We research, care for and share the archives of the parish of Barton Stacey, Hampshire.
THE BEGINNINGS IN 1939
In October 1939 work began on a series of hutted camps in Barton Stacey parish, either side of what is now the A303.
Construction began a month after the start of the Second World War. The workmen came from all over the country. Some travelled daily in a special train , from Southampton on the Newbury line, and a special halt at Barton Stacey was constructed for the purpose.
The winter of 1939/40 was severe during the early part of the year. The ground was frozen to a depth of 18 inches and work on the construction of the camps virtually ceased as no mechanical equipment could be used.
The first troops to use the camps were the survivors from the evacuation from the beaches of Dunkirk. Tents were quickly erected to house them whilst others used huts already completed.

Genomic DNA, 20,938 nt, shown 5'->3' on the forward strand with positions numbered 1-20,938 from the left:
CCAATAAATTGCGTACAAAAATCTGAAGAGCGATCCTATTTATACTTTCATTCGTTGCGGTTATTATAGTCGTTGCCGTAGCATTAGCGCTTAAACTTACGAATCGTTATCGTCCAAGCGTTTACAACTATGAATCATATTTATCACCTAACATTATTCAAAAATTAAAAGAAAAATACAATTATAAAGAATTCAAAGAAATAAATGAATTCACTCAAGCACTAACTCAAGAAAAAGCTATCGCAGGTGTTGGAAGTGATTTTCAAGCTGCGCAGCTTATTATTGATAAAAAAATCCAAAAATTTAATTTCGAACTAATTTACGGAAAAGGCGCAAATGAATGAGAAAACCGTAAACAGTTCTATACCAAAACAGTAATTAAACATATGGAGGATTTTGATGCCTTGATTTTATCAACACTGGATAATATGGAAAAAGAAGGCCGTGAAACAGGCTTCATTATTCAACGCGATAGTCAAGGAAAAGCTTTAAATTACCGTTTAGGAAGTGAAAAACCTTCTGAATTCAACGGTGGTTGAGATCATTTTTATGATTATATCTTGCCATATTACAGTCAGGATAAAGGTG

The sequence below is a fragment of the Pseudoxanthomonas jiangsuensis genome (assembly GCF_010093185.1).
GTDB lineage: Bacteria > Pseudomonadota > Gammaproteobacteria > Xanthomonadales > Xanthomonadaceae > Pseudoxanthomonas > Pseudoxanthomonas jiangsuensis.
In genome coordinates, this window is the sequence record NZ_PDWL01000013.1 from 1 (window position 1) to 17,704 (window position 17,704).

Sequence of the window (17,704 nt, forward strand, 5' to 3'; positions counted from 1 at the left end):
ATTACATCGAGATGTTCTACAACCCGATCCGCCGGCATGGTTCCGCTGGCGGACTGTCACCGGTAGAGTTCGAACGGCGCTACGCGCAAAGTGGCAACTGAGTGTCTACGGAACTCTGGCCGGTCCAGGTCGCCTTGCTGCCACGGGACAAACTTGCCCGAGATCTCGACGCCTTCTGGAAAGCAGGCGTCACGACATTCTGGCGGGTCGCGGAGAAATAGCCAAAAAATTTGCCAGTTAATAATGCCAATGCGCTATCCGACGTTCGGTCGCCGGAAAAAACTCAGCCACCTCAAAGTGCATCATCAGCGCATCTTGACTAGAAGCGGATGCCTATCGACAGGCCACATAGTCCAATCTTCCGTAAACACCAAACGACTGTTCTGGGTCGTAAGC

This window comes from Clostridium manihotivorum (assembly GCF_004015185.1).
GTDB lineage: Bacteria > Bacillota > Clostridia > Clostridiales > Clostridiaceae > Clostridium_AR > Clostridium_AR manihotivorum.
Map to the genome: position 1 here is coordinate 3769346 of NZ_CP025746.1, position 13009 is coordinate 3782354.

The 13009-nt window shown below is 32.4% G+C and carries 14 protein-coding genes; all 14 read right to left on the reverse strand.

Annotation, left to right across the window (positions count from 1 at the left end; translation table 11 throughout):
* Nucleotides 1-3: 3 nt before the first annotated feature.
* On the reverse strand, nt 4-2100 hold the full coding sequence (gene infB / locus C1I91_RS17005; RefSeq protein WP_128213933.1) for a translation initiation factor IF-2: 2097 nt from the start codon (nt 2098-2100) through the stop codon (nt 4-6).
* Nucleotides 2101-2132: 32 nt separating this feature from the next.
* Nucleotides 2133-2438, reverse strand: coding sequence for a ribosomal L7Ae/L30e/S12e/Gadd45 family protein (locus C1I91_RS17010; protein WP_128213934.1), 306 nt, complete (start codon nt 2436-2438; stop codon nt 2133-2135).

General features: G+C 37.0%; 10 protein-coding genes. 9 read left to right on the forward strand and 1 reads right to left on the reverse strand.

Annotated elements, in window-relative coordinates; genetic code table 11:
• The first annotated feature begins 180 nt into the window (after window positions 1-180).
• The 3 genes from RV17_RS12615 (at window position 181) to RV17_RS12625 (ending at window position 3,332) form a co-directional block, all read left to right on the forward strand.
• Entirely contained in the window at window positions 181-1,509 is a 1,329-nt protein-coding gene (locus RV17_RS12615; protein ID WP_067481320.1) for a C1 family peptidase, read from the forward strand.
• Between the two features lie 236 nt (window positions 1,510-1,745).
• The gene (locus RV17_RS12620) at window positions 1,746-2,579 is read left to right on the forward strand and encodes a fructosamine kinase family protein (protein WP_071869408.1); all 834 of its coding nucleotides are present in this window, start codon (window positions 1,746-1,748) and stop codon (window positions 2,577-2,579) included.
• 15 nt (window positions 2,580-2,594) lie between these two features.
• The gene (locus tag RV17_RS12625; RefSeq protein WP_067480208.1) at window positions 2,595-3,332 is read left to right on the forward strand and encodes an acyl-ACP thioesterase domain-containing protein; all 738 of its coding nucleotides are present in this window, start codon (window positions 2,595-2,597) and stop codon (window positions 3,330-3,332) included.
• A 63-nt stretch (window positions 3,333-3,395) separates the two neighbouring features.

The original intention was that the camps should be used for Sappers as training areas and various units were transferred from other locations, the 11th Chemical Warfare Training Battalion occupying D Camp from August 1940.
Moody’s Down had a petrol warfare experimental section quartered there, with a mixed batch of old vehicles destined to be destroyed, and many a wreck littered the fields.
FIDO, the fog dispersing system, was tried out in a field at Cocum, not far from the road juntion with the A30 road, with a high framework of steel piping rising into the air.
Extracts from the Andover Weekend Advertiser 6 October 1989, article by George Brickell ‘Wartime stories of Barton Stacey Camp’.
Barton Stacey Halt